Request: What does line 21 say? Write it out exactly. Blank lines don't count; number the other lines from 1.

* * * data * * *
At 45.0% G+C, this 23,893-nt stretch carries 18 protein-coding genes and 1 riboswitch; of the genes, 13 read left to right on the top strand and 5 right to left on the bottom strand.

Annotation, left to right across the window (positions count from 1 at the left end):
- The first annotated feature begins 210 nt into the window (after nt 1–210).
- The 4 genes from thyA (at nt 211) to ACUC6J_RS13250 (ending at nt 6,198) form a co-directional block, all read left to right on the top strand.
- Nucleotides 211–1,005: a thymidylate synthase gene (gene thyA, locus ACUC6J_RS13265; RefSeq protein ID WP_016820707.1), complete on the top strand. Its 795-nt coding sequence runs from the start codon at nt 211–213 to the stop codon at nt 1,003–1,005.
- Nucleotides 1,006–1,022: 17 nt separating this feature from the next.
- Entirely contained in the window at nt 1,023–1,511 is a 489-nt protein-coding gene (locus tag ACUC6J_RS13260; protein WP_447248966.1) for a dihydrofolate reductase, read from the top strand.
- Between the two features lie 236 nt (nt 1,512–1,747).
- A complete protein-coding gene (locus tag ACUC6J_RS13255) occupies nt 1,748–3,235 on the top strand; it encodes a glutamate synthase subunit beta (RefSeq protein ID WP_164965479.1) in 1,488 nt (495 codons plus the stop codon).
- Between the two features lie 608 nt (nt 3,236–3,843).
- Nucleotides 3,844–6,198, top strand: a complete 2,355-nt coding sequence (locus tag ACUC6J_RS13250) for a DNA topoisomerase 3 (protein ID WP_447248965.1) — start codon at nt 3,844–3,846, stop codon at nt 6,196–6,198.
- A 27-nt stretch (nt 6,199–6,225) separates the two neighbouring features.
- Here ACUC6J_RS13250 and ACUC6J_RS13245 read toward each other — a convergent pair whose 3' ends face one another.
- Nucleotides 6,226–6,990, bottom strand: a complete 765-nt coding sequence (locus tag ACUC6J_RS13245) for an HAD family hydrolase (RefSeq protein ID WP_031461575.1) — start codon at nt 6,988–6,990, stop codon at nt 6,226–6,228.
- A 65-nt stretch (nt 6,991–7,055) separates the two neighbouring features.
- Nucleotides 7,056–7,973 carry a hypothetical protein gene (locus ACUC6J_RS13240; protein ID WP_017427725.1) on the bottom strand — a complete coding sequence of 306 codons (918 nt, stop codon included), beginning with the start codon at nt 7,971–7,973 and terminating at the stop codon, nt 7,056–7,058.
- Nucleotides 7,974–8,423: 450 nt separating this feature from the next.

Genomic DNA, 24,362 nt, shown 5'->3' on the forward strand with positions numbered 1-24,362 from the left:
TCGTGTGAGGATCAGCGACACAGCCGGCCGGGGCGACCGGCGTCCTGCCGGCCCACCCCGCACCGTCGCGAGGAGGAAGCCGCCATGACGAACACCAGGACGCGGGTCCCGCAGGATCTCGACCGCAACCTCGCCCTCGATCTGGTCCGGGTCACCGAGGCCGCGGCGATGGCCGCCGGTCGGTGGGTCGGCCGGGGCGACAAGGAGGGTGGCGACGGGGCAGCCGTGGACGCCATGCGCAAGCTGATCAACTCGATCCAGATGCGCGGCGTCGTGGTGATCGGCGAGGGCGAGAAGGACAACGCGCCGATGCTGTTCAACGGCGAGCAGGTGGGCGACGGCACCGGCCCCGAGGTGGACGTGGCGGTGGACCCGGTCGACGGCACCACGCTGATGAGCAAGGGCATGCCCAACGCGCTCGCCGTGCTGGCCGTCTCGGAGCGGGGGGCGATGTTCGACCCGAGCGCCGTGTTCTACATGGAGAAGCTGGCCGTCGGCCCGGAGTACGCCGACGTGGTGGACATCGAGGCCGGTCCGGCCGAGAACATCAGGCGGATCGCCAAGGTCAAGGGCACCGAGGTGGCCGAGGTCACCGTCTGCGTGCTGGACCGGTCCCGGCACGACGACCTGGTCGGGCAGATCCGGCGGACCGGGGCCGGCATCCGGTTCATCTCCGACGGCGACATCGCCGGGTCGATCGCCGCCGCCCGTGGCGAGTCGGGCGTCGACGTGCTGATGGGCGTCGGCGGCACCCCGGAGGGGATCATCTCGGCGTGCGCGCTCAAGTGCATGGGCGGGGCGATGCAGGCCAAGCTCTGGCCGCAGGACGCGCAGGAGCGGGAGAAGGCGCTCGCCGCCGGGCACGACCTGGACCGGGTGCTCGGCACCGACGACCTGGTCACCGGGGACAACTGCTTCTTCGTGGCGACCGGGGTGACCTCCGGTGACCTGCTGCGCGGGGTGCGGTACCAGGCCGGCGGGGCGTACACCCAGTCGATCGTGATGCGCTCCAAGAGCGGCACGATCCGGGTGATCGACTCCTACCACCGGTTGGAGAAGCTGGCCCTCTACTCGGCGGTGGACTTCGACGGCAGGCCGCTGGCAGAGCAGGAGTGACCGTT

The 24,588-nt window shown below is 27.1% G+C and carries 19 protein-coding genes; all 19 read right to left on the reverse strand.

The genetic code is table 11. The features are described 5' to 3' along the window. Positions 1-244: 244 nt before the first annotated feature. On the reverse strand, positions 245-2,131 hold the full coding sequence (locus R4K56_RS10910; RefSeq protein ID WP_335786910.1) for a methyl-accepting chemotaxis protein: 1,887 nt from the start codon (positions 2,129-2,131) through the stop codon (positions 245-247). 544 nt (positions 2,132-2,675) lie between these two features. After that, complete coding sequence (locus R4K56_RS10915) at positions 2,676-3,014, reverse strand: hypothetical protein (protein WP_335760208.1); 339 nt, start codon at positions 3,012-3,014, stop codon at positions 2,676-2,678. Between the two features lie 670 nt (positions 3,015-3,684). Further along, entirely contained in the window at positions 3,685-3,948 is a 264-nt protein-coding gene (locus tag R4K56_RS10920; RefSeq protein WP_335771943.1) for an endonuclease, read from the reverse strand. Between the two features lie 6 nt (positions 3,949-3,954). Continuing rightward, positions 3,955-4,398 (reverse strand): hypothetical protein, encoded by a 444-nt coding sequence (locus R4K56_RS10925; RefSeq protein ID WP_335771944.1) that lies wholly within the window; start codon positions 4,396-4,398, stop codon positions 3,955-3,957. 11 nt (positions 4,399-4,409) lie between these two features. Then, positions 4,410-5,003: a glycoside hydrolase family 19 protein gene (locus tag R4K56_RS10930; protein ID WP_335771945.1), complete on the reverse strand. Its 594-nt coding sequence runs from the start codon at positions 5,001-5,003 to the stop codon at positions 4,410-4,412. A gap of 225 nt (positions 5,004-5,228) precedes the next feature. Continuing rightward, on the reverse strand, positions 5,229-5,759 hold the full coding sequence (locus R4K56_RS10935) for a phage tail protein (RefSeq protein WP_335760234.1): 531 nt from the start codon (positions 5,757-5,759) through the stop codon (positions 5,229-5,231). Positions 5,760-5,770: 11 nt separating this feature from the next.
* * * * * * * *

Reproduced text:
The genetic code is table 11. The features are described 5' to 3' along the window. Positions 1-244: 244 nt before the first annotated feature. On the reverse strand, positions 245-2,131 hold the full coding sequence (locus R4K56_RS10910; RefSeq protein ID WP_335786910.1) for a methyl-accepting chemotaxis protein: 1,887 nt from the start codon (positions 2,129-2,131) through the stop codon (positions 245-247). 544 nt (positions 2,132-2,675) lie between these two features. After that, complete coding sequence (locus R4K56_RS10915) at positions 2,676-3,014, reverse strand: hypothetical protein (protein WP_335760208.1); 339 nt, start codon at positions 3,012-3,014, stop codon at positions 2,676-2,678. Between the two features lie 670 nt (positions 3,015-3,684). Further along, entirely contained in the window at positions 3,685-3,948 is a 264-nt protein-coding gene (locus tag R4K56_RS10920; RefSeq protein WP_335771943.1) for an endonuclease, read from the reverse strand. Between the two features lie 6 nt (positions 3,949-3,954). Continuing rightward, positions 3,955-4,398 (reverse strand): hypothetical protein, encoded by a 444-nt coding sequence (locus R4K56_RS10925; RefSeq protein ID WP_335771944.1) that lies wholly within the window; start codon positions 4,396-4,398, stop codon positions 3,955-3,957. 11 nt (positions 4,399-4,409) lie between these two features. Then, positions 4,410-5,003: a glycoside hydrolase family 19 protein gene (locus tag R4K56_RS10930; protein ID WP_335771945.1), complete on the reverse strand. Its 594-nt coding sequence runs from the start codon at positions 5,001-5,003 to the stop codon at positions 4,410-4,412. A gap of 225 nt (positions 5,004-5,228) precedes the next feature. Continuing rightward, on the reverse strand, positions 5,229-5,759 hold the full coding sequence (locus R4K56_RS10935) for a phage tail protein (RefSeq protein WP_335760234.1): 531 nt from the start codon (positions 5,757-5,759) through the stop codon (positions 5,229-5,231). Positions 5,760-5,770: 11 nt separating this feature from the next.